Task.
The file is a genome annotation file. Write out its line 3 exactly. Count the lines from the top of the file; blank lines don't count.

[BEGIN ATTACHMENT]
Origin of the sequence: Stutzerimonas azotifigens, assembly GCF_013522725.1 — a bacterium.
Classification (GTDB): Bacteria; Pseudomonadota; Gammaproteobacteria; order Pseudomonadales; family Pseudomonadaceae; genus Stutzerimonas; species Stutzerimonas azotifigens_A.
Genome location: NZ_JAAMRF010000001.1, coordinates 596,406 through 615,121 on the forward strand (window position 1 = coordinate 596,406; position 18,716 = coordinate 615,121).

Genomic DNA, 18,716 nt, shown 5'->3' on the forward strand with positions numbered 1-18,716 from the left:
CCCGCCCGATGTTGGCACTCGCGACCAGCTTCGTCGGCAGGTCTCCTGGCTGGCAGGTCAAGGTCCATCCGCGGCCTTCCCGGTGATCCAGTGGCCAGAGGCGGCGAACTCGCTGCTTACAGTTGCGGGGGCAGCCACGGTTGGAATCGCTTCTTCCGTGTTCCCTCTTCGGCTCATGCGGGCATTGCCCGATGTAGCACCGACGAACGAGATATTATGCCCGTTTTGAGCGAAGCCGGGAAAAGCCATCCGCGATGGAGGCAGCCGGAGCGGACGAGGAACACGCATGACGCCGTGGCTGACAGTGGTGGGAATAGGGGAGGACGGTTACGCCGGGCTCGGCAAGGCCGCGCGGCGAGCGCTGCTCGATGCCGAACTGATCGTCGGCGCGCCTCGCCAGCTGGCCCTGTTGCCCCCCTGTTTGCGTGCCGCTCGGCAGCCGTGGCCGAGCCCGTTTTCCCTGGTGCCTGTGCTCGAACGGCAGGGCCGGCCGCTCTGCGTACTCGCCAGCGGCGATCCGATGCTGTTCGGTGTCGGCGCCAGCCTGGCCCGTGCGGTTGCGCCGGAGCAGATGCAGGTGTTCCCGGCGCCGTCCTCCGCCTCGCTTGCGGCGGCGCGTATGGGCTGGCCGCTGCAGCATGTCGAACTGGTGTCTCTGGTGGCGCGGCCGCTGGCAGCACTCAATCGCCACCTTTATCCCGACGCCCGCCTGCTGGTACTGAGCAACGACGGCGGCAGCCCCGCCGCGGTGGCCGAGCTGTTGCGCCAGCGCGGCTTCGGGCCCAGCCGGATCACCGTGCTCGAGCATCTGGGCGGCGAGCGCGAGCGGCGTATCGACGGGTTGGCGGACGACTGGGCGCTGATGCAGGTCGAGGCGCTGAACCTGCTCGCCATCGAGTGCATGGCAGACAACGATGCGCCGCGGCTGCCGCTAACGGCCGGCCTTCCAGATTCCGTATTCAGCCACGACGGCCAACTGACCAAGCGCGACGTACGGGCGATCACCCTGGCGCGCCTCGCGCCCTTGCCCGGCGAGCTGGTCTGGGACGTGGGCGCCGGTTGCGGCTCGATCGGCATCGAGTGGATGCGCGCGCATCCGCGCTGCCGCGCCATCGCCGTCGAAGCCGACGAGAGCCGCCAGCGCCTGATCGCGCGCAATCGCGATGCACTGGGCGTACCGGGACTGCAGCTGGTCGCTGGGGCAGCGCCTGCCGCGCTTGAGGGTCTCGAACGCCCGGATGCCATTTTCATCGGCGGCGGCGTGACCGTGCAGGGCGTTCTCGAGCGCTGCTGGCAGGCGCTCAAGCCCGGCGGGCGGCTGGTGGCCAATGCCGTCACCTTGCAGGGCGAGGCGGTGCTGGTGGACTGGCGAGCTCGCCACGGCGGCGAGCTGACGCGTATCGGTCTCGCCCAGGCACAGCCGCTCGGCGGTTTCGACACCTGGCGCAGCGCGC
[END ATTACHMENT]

Genome location: NZ_JAAMRF010000001.1, coordinates 596,406 through 615,121 on the forward strand (window position 1 = coordinate 596,406; position 18,716 = coordinate 615,121).